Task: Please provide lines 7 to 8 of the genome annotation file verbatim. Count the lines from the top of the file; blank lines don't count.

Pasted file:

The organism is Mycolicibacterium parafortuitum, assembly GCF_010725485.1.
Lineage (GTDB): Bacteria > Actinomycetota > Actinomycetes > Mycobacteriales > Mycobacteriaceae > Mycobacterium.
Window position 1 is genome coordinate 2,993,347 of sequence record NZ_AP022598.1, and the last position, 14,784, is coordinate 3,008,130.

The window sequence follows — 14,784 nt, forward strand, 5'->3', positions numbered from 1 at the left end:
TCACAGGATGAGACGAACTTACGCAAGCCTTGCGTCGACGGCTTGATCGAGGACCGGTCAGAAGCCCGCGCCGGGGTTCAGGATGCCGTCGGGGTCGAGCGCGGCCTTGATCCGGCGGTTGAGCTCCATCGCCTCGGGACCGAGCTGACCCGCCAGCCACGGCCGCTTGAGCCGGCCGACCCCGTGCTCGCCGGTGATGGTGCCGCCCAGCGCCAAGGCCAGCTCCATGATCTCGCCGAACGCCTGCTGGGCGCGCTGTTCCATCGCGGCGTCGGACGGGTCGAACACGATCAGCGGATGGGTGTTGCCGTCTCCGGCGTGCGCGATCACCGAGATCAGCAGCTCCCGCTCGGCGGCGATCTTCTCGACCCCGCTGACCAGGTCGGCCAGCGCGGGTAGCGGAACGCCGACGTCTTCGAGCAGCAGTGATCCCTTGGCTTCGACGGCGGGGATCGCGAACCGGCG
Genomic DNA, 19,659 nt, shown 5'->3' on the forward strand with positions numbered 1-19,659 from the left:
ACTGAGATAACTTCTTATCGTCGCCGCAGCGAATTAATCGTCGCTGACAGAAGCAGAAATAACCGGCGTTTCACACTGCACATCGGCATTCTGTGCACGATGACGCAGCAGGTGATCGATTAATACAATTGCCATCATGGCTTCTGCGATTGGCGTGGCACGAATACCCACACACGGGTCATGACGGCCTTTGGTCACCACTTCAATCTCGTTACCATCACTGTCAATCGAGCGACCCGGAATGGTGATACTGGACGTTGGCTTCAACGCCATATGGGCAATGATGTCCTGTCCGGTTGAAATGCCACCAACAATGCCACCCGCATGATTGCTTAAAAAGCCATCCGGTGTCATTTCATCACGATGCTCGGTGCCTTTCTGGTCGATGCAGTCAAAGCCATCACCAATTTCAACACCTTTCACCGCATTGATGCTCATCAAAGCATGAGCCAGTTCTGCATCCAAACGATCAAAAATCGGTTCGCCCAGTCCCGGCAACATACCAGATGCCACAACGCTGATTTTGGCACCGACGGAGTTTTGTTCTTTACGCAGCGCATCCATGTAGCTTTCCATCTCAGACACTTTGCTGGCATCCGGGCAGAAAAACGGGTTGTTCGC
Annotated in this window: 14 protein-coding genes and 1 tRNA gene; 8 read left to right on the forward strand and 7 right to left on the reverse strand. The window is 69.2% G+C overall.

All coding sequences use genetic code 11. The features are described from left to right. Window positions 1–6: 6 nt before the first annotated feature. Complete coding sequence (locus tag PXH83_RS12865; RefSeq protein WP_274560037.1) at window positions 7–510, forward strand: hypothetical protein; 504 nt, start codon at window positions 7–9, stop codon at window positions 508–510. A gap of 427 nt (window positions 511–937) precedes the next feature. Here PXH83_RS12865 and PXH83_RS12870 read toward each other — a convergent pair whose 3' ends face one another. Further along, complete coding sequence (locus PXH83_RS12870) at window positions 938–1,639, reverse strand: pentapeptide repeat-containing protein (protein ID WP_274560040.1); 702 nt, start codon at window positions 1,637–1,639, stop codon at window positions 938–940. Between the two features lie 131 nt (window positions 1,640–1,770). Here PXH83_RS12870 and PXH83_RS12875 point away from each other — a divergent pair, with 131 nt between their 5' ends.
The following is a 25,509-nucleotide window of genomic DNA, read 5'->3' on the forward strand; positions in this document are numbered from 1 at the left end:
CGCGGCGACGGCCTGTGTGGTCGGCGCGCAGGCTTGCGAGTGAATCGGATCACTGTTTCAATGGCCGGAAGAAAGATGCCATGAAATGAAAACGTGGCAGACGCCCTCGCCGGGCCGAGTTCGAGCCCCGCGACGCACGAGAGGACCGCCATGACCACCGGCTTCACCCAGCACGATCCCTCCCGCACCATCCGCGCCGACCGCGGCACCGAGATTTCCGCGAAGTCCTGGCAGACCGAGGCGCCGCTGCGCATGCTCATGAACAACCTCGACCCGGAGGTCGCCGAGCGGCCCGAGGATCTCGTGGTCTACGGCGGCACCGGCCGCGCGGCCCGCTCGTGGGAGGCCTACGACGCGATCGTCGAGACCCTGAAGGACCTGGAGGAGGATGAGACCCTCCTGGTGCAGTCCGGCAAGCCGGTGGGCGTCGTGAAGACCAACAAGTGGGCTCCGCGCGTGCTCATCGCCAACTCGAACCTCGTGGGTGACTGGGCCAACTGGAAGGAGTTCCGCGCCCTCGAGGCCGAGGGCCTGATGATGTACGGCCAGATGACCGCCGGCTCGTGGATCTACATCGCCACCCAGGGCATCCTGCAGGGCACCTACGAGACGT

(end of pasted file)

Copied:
ACTGAGATAACTTCTTATCGTCGCCGCAGCGAATTAATCGTCGCTGACAGAAGCAGAAATAACCGGCGTTTCACACTGCACATCGGCATTCTGTGCACGATGACGCAGCAGGTGATCGATTAATACAATTGCCATCATGGCTTCTGCGATTGGCGTGGCACGAATACCCACACACGGGTCATGACGGCCTTTGGTCACCACTTCAATCTCGTTACCATCACTGTCAATCGAGCGACCCGGAATGGTGATACTGGACGTTGGCTTCAACGCCATATGGGCAATGATGTCCTGTCCGGTTGAAATGCCACCAACAATGCCACCCGCATGATTGCTTAAAAAGCCATCCGGTGTCATTTCATCACGATGCTCGGTGCCTTTCTGGTCGATGCAGTCAAAGCCATCACCAATTTCAACACCTTTCACCGCATTGATGCTCATCAAAGCATGAGCCAGTTCTGCATCCAAACGATCAAAAATCGGTTCGCCCAGTCCCGGCAACATACCAGATGCCACAACGCTGATTTTGGCACCGACGGAGTTTTGTTCTTTACGCAGCGCATCCATGTAGCTTTCCATCTCAGACACTTTGCTGGCATCCGGGCAGAAAAACGGGTTGTTCGC
Annotated in this window: 14 protein-coding genes and 1 tRNA gene; 8 read left to right on the forward strand and 7 right to left on the reverse strand. The window is 69.2% G+C overall.